Let’s wrap up this look back at 2013 by remembering just a small selection of the many great books that saw the light of day. When it came to an inside look at the world of processed foods, two journalists masterfully pulled back the curtain: Melanie Warner in Pandora’s Lunchbox and Michael Moss in Salt Sugar Fat. Food politics were front and center in Dr. Gyorgy Scrinis’–a lecturer in food and nutrition politics and policy in the Department of Agriculture and Food Systems in the Melbourne School of Land and Environmen–Nutritionism, and literally illustrated in Marion Nestle’s Eat, Drink, Vote.
The plight of restaurant workers was well-detailed in Saru Jayamaran’s Behind the Kitchen Door, while New York Times writer Mark Bittman made a solid case for eating a plant-based diet before 6 PM in VB6. In the textbook realm, Parke Wilde, Associate Professor at Tufts’ Friedman School of Nutrition Science and Policy, released Food Policy in the United States: An Introduction to much acclaim from his peers.
Okay, 2014, now it’s your turn. Impress us and give the “good food” movement something to cheer about, please!
Friday, December 27, 2013
At Civil Eats, nutrition policy reformer Andy Bellatti included a kind word for Food Policy in the United States: An Introduction (Routledge/Earthscan) as part of his year-end review for 2013.
Tuesday, December 24, 2013
Even the cranberries on Christmas tree chains have a U.S. food policy story to accompany them. I enjoyed speaking to David Gura for his Christmas Eve Marketplace Morning Report story this morning:
The Congressional Cranberry Caucus -- yes, such a thing exists -- asked the Department of Agriculture to add cranberries to what’s called the “USDA Foods Available List.” These are “foods that are available for schools to purchase as part of their commodity feeding programs,” says Scott Soares, the head of the Cranberry Marketing Committee.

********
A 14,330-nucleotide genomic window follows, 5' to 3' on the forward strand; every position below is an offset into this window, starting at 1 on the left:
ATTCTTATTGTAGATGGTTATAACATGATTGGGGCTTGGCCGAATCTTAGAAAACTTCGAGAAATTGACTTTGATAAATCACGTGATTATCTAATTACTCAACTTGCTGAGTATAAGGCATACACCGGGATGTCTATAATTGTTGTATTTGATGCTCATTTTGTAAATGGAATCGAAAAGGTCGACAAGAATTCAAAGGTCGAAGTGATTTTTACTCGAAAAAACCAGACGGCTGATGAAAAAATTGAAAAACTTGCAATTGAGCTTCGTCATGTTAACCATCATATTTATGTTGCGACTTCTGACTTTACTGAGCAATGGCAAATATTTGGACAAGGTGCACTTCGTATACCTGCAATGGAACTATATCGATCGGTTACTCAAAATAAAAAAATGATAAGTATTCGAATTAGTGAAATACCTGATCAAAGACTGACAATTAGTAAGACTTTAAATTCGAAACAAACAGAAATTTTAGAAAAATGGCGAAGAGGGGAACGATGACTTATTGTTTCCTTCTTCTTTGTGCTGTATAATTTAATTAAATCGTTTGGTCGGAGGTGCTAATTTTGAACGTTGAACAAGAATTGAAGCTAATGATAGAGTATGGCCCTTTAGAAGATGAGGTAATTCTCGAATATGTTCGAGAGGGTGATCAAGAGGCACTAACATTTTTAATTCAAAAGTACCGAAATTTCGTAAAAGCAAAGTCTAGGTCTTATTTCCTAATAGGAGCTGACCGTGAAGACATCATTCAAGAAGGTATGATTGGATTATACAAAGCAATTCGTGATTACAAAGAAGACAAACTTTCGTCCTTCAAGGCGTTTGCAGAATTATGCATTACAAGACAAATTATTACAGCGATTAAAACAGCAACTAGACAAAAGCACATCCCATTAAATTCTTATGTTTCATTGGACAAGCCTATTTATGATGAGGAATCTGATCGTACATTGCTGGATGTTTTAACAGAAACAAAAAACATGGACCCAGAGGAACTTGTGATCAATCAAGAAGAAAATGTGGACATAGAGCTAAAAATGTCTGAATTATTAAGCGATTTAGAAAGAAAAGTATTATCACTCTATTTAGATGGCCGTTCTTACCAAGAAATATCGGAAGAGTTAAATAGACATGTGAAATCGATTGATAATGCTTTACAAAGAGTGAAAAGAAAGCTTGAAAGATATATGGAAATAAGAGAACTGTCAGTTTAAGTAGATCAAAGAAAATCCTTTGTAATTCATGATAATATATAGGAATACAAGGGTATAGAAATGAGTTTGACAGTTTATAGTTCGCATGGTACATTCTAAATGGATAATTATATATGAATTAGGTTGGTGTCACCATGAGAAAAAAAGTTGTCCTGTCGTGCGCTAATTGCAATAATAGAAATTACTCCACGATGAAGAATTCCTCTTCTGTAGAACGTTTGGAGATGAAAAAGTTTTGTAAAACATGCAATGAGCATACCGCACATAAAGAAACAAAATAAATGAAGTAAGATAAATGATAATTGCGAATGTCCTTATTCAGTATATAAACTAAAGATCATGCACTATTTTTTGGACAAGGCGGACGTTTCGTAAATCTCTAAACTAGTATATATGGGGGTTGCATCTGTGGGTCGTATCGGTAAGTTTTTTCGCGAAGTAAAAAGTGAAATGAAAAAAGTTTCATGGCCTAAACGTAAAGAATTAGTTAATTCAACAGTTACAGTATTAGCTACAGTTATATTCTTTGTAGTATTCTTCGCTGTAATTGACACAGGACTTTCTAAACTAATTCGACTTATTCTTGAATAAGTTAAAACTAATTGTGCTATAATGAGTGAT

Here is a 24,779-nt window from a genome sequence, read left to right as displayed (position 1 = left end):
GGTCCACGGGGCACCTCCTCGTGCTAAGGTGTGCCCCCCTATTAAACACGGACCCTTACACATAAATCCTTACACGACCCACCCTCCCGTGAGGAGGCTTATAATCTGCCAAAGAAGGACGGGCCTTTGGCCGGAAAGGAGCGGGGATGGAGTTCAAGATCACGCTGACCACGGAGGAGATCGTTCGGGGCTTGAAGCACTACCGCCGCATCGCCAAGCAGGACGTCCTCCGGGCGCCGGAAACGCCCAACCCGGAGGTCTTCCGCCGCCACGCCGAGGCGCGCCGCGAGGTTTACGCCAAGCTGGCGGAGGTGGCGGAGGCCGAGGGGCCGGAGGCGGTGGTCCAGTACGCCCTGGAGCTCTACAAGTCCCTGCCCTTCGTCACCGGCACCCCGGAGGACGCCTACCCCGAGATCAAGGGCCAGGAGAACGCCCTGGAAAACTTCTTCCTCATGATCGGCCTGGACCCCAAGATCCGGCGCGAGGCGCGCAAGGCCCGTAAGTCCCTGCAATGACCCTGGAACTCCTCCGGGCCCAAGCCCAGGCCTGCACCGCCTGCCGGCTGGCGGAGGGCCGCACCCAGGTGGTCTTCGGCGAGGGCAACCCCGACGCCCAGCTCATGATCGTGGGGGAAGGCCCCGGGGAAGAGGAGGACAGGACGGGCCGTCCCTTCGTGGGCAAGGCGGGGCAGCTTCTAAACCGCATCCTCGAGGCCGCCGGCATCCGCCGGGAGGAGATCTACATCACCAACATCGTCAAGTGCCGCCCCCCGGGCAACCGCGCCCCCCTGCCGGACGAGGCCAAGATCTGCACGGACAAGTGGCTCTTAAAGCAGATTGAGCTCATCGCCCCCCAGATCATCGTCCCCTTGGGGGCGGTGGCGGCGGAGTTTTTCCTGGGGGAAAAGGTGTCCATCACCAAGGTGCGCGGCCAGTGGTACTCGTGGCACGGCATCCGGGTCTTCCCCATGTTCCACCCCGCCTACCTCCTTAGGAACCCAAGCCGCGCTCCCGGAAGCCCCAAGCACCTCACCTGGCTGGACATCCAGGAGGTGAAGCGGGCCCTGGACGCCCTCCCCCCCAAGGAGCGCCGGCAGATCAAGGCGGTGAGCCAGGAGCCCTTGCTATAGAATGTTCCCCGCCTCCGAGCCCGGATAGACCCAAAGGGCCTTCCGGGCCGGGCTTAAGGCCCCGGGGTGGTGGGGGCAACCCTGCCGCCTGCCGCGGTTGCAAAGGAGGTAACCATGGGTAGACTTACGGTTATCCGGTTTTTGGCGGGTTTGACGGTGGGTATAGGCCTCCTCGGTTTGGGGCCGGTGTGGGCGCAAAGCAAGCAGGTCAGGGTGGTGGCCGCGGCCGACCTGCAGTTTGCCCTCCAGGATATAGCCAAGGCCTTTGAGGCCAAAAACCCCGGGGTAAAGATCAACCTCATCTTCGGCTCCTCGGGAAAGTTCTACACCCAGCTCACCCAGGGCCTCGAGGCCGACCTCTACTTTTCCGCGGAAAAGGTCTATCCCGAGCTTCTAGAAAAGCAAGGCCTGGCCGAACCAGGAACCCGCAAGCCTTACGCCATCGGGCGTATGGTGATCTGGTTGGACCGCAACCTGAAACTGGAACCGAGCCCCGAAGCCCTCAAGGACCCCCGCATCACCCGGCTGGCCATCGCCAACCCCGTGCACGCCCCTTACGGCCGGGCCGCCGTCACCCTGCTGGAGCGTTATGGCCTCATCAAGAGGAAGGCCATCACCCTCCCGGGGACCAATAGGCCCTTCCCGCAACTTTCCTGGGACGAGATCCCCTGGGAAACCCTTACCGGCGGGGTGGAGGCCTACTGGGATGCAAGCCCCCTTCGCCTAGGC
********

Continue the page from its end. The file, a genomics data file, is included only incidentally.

These are the kinds of fruits and vegetables the federal government buys for school meals programs.
“When the National School Lunch Program started in 1946, it was very explicitly half about helping children and half about commodity disposal,” says Parke Wilde, who teaches nutrition at Tufts.
These days, Wilde says, that balance has shifted; now it is more about nutrition goals.
Saturday, December 07, 2013
Heritage Radio Network has posted in full a debate Thursday night about the NYC soda policy proposals.
The debate had four participants:
The debate had four participants:
- I spoke gently in favor of New York City's effort to experiment with moderate policies to change the environment in which sugar sweetened beverages are marketed and sold. I suggested that the Board of Health's proposed limit on sweetened beverage container sizes was not as radical as it has been portrayed. My 2-minute opening statement begins at 17:25.
- Lisa Young, an author and adjunct professor at New York University, spoke strongly in favor of the proposal, using cups of various sizes as props to buttress her points.
- J. Justin Wilson trashed the proposal on libertarian and free-market grounds. Wilson represents the Center for Consumer Freedom, an industry-funded organization that runs ads calling NYC Mayor Michael Bloomberg a nutrition nanny.
- Joel Berg directs the New York City Coalition Against Hunger. He appealed strongly for broader policies to address U.S. poverty and expressed his organization's intention to neither endorse nor oppose the beverage size limitation proposal. Then, Berg livened the debate by launching into an enjoyably vivid and highly critical analysis of such paternalistic policies.